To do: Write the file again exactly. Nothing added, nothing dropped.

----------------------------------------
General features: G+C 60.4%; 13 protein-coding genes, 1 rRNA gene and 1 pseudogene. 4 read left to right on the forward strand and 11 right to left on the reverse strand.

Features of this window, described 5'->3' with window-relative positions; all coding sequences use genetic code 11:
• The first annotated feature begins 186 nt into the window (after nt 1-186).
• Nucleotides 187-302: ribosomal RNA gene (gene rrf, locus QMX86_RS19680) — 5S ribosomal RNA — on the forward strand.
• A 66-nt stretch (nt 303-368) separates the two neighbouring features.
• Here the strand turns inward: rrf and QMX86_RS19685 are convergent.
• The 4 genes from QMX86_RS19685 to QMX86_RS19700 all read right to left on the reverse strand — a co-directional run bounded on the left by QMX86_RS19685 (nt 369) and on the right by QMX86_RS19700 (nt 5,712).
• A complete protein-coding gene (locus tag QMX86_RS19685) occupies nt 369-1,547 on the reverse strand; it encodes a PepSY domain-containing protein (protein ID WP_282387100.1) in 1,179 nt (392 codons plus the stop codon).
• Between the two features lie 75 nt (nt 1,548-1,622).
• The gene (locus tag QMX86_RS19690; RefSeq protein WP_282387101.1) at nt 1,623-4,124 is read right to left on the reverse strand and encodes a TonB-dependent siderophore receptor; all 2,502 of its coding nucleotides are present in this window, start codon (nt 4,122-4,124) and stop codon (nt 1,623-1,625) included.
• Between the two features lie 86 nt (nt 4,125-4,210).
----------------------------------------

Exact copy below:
General features: G+C 60.4%; 13 protein-coding genes, 1 rRNA gene and 1 pseudogene. 4 read left to right on the forward strand and 11 right to left on the reverse strand.

Features of this window, described 5'->3' with window-relative positions; all coding sequences use genetic code 11:
• The first annotated feature begins 186 nt into the window (after nt 1-186).
• Nucleotides 187-302: ribosomal RNA gene (gene rrf, locus QMX86_RS19680) — 5S ribosomal RNA — on the forward strand.
• A 66-nt stretch (nt 303-368) separates the two neighbouring features.
• Here the strand turns inward: rrf and QMX86_RS19685 are convergent.
• The 4 genes from QMX86_RS19685 to QMX86_RS19700 all read right to left on the reverse strand — a co-directional run bounded on the left by QMX86_RS19685 (nt 369) and on the right by QMX86_RS19700 (nt 5,712).
• A complete protein-coding gene (locus tag QMX86_RS19685) occupies nt 369-1,547 on the reverse strand; it encodes a PepSY domain-containing protein (protein ID WP_282387100.1) in 1,179 nt (392 codons plus the stop codon).
• Between the two features lie 75 nt (nt 1,548-1,622).
• The gene (locus tag QMX86_RS19690; RefSeq protein WP_282387101.1) at nt 1,623-4,124 is read right to left on the reverse strand and encodes a TonB-dependent siderophore receptor; all 2,502 of its coding nucleotides are present in this window, start codon (nt 4,122-4,124) and stop codon (nt 1,623-1,625) included.
• Between the two features lie 86 nt (nt 4,125-4,210).